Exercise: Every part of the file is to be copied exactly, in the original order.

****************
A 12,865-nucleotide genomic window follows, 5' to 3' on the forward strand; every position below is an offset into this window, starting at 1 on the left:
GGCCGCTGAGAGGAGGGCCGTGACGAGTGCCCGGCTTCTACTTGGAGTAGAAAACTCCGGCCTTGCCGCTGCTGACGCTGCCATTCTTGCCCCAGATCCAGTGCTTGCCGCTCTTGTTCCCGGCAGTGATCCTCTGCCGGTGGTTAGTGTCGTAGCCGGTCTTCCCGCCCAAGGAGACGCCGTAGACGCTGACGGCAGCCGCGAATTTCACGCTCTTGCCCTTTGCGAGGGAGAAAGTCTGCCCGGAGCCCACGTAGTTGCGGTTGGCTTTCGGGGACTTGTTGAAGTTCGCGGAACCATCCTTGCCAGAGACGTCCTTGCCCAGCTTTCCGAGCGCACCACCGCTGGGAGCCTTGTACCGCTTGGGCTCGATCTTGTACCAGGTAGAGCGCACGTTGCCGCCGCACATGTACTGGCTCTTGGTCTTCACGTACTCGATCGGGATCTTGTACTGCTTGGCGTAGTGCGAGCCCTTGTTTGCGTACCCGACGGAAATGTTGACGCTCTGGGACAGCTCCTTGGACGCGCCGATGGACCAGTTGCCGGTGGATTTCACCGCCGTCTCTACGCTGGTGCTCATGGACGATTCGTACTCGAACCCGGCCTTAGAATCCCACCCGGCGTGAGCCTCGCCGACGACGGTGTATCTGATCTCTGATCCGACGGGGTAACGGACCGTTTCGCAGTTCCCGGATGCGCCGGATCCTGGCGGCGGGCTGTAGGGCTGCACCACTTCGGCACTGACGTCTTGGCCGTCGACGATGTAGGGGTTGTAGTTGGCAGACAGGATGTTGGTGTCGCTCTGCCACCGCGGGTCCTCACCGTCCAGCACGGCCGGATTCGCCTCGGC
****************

A 12,865-nucleotide genomic window follows, 5' to 3' on the forward strand; every position below is an offset into this window, starting at 1 on the left:
GGCCGCTGAGAGGAGGGCCGTGACGAGTGCCCGGCTTCTACTTGGAGTAGAAAACTCCGGCCTTGCCGCTGCTGACGCTGCCATTCTTGCCCCAGATCCAGTGCTTGCCGCTCTTGTTCCCGGCAGTGATCCTCTGCCGGTGGTTAGTGTCGTAGCCGGTCTTCCCGCCCAAGGAGACGCCGTAGACGCTGACGGCAGCCGCGAATTTCACGCTCTTGCCCTTTGCGAGGGAGAAAGTCTGCCCGGAGCCCACGTAGTTGCGGTTGGCTTTCGGGGACTTGTTGAAGTTCGCGGAACCATCCTTGCCAGAGACGTCCTTGCCCAGCTTTCCGAGCGCACCACCGCTGGGAGCCTTGTACCGCTTGGGCTCGATCTTGTACCAGGTAGAGCGCACGTTGCCGCCGCACATGTACTGGCTCTTGGTCTTCACGTACTCGATCGGGATCTTGTACTGCTTGGCGTAGTGCGAGCCCTTGTTTGCGTACCCGACGGAAATGTTGACGCTCTGGGACAGCTCCTTGGACGCGCCGATGGACCAGTTGCCGGTGGATTTCACCGCCGTCTCTACGCTGGTGCTCATGGACGATTCGTACTCGAACCCGGCCTTAGAATCCCACCCGGCGTGAGCCTCGCCGACGACGGTGTATCTGATCTCTGATCCGACGGGGTAACGGACCGTTTCGCAGTTCCCGGATGCGCCGGATCCTGGCGGCGGGCTGTAGGGCTGCACCACTTCGGCACTGACGTCTTGGCCGTCGACGATGTAGGGGTTGTAGTTGGCAGACAGGATGTTGGTGTCGCTCTGCCACCGCGGGTCCTCACCGTCCAGCACGGCCGGATTCGCCTCGGC